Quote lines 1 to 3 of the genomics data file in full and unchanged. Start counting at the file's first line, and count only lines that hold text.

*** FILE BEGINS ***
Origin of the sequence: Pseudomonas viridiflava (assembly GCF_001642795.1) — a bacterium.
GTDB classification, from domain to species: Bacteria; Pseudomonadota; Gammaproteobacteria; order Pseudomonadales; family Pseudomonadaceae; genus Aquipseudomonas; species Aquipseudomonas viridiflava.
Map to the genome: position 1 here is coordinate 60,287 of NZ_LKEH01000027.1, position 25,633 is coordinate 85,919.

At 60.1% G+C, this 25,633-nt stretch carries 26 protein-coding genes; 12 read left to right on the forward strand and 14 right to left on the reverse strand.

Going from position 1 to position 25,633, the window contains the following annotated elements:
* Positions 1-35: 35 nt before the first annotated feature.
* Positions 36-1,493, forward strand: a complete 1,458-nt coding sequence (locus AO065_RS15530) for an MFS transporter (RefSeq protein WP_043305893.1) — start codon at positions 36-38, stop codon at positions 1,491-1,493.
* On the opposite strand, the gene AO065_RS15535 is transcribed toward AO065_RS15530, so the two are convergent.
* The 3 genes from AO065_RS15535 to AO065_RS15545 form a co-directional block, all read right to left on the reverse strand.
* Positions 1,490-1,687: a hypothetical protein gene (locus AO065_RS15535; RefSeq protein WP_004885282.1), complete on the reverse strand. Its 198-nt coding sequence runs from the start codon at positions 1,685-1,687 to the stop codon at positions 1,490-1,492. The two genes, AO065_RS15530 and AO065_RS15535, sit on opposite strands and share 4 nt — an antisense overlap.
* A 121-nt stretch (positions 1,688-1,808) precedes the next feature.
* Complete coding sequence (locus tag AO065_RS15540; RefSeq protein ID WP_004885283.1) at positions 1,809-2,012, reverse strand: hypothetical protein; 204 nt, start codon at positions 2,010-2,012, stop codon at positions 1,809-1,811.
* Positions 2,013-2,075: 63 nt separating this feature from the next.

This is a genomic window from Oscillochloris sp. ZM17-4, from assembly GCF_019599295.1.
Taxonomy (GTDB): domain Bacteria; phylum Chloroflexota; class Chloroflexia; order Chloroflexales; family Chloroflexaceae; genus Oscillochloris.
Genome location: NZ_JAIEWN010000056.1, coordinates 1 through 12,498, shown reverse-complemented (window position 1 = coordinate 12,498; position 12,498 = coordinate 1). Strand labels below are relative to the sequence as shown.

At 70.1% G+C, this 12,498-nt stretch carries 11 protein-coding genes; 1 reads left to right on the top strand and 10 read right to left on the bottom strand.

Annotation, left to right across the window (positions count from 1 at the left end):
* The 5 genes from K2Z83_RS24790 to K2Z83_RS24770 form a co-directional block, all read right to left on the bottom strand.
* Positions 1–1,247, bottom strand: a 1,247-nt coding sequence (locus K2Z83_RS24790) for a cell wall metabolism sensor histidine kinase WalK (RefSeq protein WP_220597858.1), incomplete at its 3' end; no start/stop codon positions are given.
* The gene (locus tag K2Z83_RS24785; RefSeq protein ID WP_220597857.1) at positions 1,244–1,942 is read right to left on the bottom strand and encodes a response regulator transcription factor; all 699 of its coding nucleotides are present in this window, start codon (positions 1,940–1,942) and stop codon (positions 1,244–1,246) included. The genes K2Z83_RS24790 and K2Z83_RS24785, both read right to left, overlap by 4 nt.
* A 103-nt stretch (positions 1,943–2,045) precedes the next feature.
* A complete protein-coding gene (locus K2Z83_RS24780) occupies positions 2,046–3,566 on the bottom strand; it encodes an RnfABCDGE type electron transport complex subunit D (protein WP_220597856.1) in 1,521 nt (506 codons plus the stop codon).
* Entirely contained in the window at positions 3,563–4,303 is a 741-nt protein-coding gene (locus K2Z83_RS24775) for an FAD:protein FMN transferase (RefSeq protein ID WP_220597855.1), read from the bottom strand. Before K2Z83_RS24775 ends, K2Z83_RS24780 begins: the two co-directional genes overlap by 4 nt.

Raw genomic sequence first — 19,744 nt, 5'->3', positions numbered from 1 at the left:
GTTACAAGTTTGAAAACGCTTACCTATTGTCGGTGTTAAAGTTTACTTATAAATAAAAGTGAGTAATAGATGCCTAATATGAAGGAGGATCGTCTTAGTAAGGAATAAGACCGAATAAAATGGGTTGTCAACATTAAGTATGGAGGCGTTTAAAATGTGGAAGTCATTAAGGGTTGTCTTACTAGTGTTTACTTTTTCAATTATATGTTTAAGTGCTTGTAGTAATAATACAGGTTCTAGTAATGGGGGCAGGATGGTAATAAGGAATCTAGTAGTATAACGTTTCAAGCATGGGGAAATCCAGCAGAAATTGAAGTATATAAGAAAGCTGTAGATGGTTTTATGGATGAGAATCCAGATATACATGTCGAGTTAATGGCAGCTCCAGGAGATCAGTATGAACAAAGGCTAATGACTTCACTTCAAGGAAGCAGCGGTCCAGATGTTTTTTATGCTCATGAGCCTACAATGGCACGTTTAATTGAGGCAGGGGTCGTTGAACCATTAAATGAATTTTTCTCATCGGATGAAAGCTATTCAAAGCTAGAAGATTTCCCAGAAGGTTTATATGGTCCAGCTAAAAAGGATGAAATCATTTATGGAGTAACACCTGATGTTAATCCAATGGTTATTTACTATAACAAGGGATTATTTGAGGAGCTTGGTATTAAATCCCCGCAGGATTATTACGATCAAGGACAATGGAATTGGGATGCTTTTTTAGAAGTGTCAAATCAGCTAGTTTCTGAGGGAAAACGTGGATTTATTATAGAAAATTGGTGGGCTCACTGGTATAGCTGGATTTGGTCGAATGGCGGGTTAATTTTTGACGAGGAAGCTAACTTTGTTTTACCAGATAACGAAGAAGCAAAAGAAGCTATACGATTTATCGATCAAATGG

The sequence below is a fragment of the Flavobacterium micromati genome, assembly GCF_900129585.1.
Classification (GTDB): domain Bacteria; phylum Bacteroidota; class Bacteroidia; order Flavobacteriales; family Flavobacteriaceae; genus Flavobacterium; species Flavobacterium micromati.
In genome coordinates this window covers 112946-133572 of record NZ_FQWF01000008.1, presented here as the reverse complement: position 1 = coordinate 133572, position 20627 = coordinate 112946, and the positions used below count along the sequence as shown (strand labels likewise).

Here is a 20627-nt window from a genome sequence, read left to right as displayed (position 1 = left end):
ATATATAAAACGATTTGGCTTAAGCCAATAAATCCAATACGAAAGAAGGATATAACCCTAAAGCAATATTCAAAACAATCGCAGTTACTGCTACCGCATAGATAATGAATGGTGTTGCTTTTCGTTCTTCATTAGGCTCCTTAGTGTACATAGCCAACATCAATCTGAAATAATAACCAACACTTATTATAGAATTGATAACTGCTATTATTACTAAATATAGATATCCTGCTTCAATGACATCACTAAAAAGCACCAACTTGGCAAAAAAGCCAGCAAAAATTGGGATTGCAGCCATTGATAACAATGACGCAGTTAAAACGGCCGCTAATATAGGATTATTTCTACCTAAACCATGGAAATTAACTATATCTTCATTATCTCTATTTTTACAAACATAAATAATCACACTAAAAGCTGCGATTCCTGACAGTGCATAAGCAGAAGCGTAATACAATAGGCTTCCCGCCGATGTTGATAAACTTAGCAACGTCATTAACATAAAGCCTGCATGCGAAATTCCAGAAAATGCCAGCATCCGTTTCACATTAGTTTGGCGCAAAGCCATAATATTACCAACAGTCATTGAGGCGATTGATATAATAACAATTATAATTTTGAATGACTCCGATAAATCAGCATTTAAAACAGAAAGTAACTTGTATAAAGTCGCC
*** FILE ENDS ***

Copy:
Origin of the sequence: Pseudomonas viridiflava (assembly GCF_001642795.1) — a bacterium.
GTDB classification, from domain to species: Bacteria; Pseudomonadota; Gammaproteobacteria; order Pseudomonadales; family Pseudomonadaceae; genus Aquipseudomonas; species Aquipseudomonas viridiflava.
Map to the genome: position 1 here is coordinate 60,287 of NZ_LKEH01000027.1, position 25,633 is coordinate 85,919.